FISHERMEN, boaties and swimmers beware; it is crocodile nesting season and the "good mums" guarding their eggs are not taking any prisoners.
Koorana Crocodile Farm owner John Lever said reported sightings of crocodiles in developed waterways were common during times of low rainfall and the community should take caution.
He said the drought and a lack of fresh water was pushing crocodiles into developed waterways in the search of fresh drinking water, but the current nesting season meant female crocodiles were particularly dangerous.
"Sightings are connected to a lack of fresh water, they are coming up to the barrage and the sewerage treatment plant to get a drink," Mr Lever said.
"But it's also nesting season so people need to be more conscious especially around nesting females because they can be very dangerous animals, because she's being a good mum."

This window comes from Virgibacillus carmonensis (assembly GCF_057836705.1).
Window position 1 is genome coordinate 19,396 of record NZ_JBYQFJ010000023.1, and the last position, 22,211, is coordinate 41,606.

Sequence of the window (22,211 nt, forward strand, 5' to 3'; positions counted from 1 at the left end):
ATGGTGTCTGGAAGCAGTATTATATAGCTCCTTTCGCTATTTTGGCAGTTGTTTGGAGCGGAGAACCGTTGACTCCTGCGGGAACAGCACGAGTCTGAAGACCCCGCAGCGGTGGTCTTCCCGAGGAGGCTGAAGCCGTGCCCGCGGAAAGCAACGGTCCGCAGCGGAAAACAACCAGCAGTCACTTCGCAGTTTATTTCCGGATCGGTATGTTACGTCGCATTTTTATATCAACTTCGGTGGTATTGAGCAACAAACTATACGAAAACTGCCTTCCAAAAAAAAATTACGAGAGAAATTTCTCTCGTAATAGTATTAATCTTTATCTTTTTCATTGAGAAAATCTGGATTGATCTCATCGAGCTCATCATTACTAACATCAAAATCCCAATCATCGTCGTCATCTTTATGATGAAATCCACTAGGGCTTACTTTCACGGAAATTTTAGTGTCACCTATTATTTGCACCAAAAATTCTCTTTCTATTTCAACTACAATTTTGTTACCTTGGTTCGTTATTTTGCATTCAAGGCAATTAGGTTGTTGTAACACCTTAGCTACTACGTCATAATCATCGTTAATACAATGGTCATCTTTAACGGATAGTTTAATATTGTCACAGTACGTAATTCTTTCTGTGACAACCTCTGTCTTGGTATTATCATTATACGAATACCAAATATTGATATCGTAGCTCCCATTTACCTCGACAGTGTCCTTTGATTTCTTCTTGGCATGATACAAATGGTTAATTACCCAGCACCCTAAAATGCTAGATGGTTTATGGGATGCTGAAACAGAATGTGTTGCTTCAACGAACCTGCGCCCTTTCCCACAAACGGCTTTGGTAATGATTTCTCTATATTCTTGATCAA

He said reported sightings were most likely saltwater crocodiles, which can only drink fresh water.
Rockhampton fisherwoman Julie Johnson said she saw a 2.7m crocodile swim past her while she was fishing on the Fitzroy River last week.
"The tide was down a bit so we were up high and he was just going past, really close to the barrage," she said.
Crocodile sightings should be reported to CrocWatch at ehp.qld.gov.au.
The site has received two unconfirmed crocodile sightings this month, one at Emu Park and the other at Gracemere.
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